Recognising that his small force of
Border troops were better off concentrated Polish General Wilhelm
Orlik-Rueckemann gathered up his units (around 9000 men) around Polesie
with the possibility of withdrawing west to join other Polish forces
at Kowel. To avoid German forces Orlik-Rueckemann’s group ended up in
the area between the Germans and Soviets north of Włodawa. Here on 27
September the General decided to engage the Soviets to raise Polish
On the morning of 28 September the Poles were in two
columns. The northern column entered the forest near the village of
Mielniki, and the southern column deployed in the forest east of Szack
(now Shatsk). Szack was occupied by Red Army infantry and tanks.
Orlik-Rueckemann ordered both his columns to form a defensive line along
the edge of the forest. Deploying in view provoked the Soviets into an
|At 0800 hours a Soviet tank unit (T-26 tanks, probably
the tank battalion of the 52nd Rifle Division) began an assault on the
Polish positions. The Poles waited until the T-26 tanks had closed to
500 metres and opened up with their Bofors 37mm wz. 36 anti-tank guns.
They were soon joined by the infantry and the 75mm wz. 1897 guns of the
artillery. The lightly armoured T-26 tanks couldn’t resist the onslaught
and soon all the Soviet tanks were disabled or destroyed. Then the
Poles attacked Szack with their infantry battalion. The Soviet infantry were
taken by surprise and after a short hand-to-hand fight the Soviet
forces were routed. Some infantry managed to retreat, but left behind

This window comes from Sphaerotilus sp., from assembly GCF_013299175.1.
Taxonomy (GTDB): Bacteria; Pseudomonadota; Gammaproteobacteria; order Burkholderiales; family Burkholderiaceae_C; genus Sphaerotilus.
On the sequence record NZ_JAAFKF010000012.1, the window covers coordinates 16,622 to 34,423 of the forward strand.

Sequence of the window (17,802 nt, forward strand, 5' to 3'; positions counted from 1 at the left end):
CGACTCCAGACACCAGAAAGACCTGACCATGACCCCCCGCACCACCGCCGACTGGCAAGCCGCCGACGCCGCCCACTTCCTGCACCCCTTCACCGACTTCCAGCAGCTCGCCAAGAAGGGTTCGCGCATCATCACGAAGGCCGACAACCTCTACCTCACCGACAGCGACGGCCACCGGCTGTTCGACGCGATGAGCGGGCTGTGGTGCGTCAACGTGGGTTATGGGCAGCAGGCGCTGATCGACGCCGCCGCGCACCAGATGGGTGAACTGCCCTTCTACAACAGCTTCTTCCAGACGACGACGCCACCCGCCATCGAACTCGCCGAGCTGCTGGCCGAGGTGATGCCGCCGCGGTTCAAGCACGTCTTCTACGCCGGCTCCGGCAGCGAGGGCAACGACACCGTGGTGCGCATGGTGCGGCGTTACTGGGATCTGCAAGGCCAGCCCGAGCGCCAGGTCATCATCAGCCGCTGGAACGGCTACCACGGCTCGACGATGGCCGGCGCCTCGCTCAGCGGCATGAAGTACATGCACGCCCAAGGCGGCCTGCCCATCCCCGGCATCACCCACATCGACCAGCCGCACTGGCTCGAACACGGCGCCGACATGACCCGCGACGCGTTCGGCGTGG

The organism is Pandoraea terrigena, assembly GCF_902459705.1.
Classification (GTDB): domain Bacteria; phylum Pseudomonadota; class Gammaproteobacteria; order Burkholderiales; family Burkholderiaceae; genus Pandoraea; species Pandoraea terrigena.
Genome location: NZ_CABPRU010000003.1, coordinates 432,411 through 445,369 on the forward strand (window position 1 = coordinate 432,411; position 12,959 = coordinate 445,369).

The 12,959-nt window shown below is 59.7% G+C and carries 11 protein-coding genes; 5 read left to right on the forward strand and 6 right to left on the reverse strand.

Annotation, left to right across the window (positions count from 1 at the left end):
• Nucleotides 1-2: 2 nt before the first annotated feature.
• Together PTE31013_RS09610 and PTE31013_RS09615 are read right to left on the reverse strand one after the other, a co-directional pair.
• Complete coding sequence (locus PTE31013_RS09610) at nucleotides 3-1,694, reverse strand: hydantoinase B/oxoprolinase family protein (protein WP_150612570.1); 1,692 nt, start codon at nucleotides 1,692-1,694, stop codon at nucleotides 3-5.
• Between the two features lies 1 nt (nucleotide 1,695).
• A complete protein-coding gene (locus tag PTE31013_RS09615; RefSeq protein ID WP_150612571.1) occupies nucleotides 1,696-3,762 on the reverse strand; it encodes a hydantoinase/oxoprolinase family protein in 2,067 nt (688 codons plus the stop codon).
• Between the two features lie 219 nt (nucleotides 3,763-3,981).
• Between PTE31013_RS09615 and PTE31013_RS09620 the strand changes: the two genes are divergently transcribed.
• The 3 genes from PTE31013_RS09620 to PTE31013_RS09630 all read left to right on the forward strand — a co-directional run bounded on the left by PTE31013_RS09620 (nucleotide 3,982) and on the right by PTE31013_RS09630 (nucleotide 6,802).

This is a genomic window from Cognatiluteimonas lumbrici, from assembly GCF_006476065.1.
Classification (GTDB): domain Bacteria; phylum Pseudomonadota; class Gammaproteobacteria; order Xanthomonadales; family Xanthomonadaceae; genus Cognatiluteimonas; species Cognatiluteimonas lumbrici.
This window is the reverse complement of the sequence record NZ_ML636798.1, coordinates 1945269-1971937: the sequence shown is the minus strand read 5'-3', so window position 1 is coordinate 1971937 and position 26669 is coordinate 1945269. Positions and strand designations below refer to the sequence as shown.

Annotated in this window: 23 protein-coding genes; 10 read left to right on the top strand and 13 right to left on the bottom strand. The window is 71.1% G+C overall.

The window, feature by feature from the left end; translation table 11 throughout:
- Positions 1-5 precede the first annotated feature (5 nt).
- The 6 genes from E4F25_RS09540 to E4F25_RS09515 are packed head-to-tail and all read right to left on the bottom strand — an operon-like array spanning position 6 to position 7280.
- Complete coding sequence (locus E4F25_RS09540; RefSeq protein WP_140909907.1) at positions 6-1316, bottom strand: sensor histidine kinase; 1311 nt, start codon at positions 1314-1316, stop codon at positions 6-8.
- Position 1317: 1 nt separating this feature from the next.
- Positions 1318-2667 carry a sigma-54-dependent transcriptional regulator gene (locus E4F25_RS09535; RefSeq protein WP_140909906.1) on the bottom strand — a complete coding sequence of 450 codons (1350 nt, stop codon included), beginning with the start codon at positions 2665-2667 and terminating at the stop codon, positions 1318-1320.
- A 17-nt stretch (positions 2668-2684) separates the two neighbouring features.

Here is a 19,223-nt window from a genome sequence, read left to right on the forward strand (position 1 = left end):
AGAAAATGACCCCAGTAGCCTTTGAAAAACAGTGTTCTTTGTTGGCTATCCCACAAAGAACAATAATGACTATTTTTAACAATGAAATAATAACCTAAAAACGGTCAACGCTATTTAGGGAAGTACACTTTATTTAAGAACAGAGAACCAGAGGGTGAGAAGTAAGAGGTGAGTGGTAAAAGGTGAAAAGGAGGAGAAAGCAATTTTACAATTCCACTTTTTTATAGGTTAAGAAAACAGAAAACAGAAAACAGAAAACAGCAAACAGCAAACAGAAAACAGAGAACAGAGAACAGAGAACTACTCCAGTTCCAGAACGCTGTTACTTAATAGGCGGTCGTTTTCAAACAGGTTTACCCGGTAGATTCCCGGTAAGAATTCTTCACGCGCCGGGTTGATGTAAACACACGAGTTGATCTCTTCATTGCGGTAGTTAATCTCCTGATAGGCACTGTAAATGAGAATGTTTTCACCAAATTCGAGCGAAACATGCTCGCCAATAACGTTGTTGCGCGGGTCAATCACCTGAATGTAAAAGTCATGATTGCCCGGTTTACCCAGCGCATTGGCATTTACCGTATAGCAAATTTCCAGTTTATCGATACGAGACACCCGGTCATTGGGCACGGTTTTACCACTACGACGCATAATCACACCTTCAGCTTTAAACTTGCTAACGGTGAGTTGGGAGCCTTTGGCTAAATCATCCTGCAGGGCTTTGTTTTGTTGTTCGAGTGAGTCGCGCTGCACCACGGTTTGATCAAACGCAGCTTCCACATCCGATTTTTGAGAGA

all their artillery and nine T-26 tanks.
At 1400 hours Soviet
reserve units appeared in the area and Orlik-Rueckemann decided to
withdraw his troops back into the forest. Most of the Polish force
escaped to cross the Bug River and join forces for the Battle of
|Battle of Wytyczno
1 October, 1939.
After the battle of Szack on 28
September, General Orlik-Rueckemann crossed his forces over the Bug
River on 30 September. After crossing the Włodawa-Trawniki road, shortly
after 0100 hours on 1 October, the Polish border guards were attacked
by a tank unit of the Soviet 45th Rifle Division. Polish Bofors 37mm wz.
36 guns once again proved their worth and forced the tanks to withdraw
after they lost four T-26 tanks.
Just after down the 45th Rifle
Division attacked again, this time with the majority of division’s
units. The Soviets, expecting the Poles to be easily routed, started a
frontal assault on Polish positions in the village of Wytyczno. However,
the Polish placed artillery in forest behind the village. The artillery
support allowed the Poles to hold their positions. Casualties on both
sides mounted as the struggle for the village continued. By 0900 hours
the Polish artillery only had limited ammunition left.
the Polish will to fight had begun to waver, with one Battalion failing
to carry out an order to attack the Soviet left flank. The soldiers were
simply too tired after days and miles of hard marching.
Rifle Division were slowly wearing down the Polish defences and at 1030
hours the Polish commander gathered to discuss the situation. It was
decided that the only option for the survival of the men was to withdraw
and break up into smaller detachments and try to break through to the
units of Independent Operational Group Polesie fighting the Germans
nearby. By mid-day the Polish units had successfully withdrawn to the
forest. Most were able to join Group Polesie where they fought for
another five days and avoided Soviet captivity.
The Soviet Strelkovy Batalon in Early War
You can now field a Early War Strelkovy Batalon in Early War from Rising Sun.
The old PDF Poland Invaded! Intelligence Briefing has been replaced by the forces in Rising Sun. As I mentioned earlier many of the ideas in the Poland Invaded! PDF were still under development, and you can see from Rising Sun some of the rules have changed.
I hope you enjoy the new book.
Last Updated On Tuesday, July 23, 2013 by Wayne at Battlefront